Because Steph still has RSI, I’ve been cooking all of our dinners while we chat and watch YouTube every night, which means taco evenings at our house. While my go-to tacos are al pastor, carnitas, Carne adovada, and carne asada, Steph suggested birria tacos shake things up a bit. It was so delicious and easy to make that I think it’s now at the top of my list for all of our future taco evenings.
What are Birria Tacos?
Birria tacos are a sweet, sour, somewhat spicy, and absolutely flavorful Mexican beef stew that’s slow-simmered until the beef is soft and fall-apart juicy and wonderful if you haven’t heard of them yet all over social media and the internet. Someone had the brilliant idea of stuffing all of this beefy goodness into a taco shell, then dipping the whole thing in the stew and frying it. After that, they blew up, and the rest is history. However, unlike most fad foods, Birria tacos are so delicious that you’ll want to make them every week.
Best birria tacos are dipped in stew and then fried to crispy
The magic happens when you dip the tortilla into the stew and fry it to a crisp, so don’t neglect this step. Tacos are tasty, but only a few people outside of the southwest are aware that tacos are genuinely transcendent when the tortilla is cooked in lard. Traditionally, this is done in butter or lard, but we use the fat off the top of the stew to add a kick. You’ll never go back after biting into a crisp fried taco shell.
Instant Pot vs Slow cooker vs Stovetop
You can make this stew any way you want, but I prefer to make it in the instant pot because it’s so much faster and retains more flavor. Those delicious aromas that permeate your house after hours of slow cooking? Those are flavor particles, and that means that’s a flavor that’s not in your soup. But, regardless of how you make this, it’ll come out absolutely delicious, so pick whatever method is best for you.
The best cut of beef for birria tacos: Use a nice beef shank for the best birria tacos. This is unavoidable. For texture and diversity, you can and should blend in another cut. For tacos, I prefer meat that’s a little leaner, so I mixed it up with a cheap roast like cab sirloin, but Steph would use short ribs if she had her way. But, since she’s not cooking, we ended up with a cab sirloin.
Dried Guajillo Peppers: Sun-dried peppers provide a real touch of Mexican flavor to any dish, and they’re frequently found in the Mexican section of your local supermarket (if you live in America). You don’t have to be concerned because they’re similar to a mild-medium pepper and don’t provide much heat. If you can’t get ancho, New Mexico, California, or pasilla peppers, use whatever dried Mexican/southwestern pepper you can find instead. You can skip these if you can’t locate them, but they’re worth looking for!
Chipotle peppers in adobo: These come in a small can and are salty, sweet, and spicy. They’re the foundation of many Mexican stews and marinades, and they’re so delicious that you can find them pretty much anywhere in the world. We normally have three or four cans on hand solely for tacos al pastor.
Mexican oregano: If you’re already in the Mexican aisle, pick up a bag of oregano, which is always cheaper and virtually always fresher and better than the spice aisle stuff.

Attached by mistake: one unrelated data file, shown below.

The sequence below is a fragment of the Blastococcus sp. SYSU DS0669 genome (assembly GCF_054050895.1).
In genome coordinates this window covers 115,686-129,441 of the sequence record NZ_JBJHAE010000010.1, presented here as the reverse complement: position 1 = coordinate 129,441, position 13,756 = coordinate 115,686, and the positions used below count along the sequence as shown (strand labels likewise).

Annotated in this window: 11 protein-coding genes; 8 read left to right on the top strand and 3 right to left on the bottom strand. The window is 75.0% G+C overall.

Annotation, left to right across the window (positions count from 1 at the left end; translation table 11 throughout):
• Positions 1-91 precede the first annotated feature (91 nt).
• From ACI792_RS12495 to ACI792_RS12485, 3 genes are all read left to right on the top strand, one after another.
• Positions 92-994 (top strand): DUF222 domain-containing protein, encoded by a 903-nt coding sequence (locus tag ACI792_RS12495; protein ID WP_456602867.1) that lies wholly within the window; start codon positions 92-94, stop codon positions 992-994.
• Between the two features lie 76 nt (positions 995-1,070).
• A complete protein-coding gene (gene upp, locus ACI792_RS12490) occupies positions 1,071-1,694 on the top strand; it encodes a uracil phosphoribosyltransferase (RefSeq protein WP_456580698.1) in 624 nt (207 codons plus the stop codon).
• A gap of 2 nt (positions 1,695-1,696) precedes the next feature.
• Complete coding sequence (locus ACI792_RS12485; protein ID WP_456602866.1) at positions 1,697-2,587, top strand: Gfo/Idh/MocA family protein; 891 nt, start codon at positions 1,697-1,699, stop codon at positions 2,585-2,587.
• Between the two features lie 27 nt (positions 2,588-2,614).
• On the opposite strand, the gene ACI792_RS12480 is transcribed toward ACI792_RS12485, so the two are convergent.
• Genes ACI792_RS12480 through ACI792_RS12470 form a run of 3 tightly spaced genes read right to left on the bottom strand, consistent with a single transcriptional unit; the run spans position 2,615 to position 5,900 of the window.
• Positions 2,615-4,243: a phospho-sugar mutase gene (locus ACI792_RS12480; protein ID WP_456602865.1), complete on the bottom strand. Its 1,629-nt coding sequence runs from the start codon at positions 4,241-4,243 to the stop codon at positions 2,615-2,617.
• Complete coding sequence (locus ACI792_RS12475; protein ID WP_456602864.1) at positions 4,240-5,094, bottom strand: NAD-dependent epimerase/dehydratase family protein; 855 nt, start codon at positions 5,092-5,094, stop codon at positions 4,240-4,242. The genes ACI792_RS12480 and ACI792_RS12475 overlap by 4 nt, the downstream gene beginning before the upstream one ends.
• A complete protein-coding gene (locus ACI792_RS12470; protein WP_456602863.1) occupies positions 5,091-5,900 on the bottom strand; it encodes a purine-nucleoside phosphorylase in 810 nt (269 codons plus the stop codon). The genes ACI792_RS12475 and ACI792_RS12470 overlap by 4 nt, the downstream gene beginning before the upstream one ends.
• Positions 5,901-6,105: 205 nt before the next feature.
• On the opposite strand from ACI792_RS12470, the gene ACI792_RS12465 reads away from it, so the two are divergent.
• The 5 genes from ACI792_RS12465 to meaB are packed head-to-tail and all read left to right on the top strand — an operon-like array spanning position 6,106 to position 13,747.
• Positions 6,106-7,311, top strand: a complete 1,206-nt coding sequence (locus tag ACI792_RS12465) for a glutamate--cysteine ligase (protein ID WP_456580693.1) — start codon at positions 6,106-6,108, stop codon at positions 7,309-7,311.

What to serve with Birria Tacos?
These birria tacos are delicious enough to devour by the dozen. If you wish to offer them as an aside, you may serve them with handmade tortilla chips, Mexican rice, and even birria tortilla soup if you have all the ingredients. Or Birria ramen, which is currently my personal fave.
- 1.5 lb beef shank(meat)
- 1 lb roast/steak
- 3 dried guajillo peppers (or dried mexican/southwestern peppers)
- 1 can chipotle peppers in adobo( adobo is spicy sauce)
- 1/4 cup vinegar(sirka)
- 1/2 cup crushed tomatoes
- 5 cloves garlic
- 1 tsp dried oregano
- 1/2 tsp smoked paprika
- 1 tsp cumin(jeera)
- 1 medium onion chopped
- 1 cinnamon stick(darchini)
- 2 bay leaves(taij pat)
- 6 whole cloves(long)
- chicken stock about 1 quart
- 4 corn or flour tortillas as needed
- 1 medium onion chopped, optional
- 1 bunch cilantro(dhnia) chopped, optional
- 1 cup mexican cheese blend grated, optional
- instant pot or slow cooker
- Bring a big saucepan of water to a boil, then turn off the burner. Allow 15 minutes for the dried guajillo peppers to soak. Meanwhile, cube your roast/steak and salt and pepper both the steak and the shank.
- In a blender, combine the marinade ingredients. When the peppers have finished soaking, hold them by the tip over the sink and cut the stem off with scissors, allowing the seeds to fall out before adding to the blender. Make a smooth paste out of the marinade. Marinate the meats for at least two hours and up to 24 hours.
- Use a skillet over medium heat or set your Instant Pot to sauté high. Saute the onions in 1-2 tbsp oil until golden.
In an Instant Pot, sauté your onions.
In a large pot, combine the meats, marinade, bay leaves, cinnamon sticks, and cloves. Cover with chicken broth and cook for 45 minutes under high pressure. Set a slow cooker or stovetop to low heat for 4-6 hours if using a stovetop.
- Allow for a natural release after the instant pot has finished cooking, then remove the meat. The bones should be shredded, set away, and discarded.
- Warm some tortillas before dipping them in the stew. Build your tacos, then fry them in a nonstick skillet over medium heat with any optional toppings. Serve right away, ideally with a margarita or a cool Mexican beer.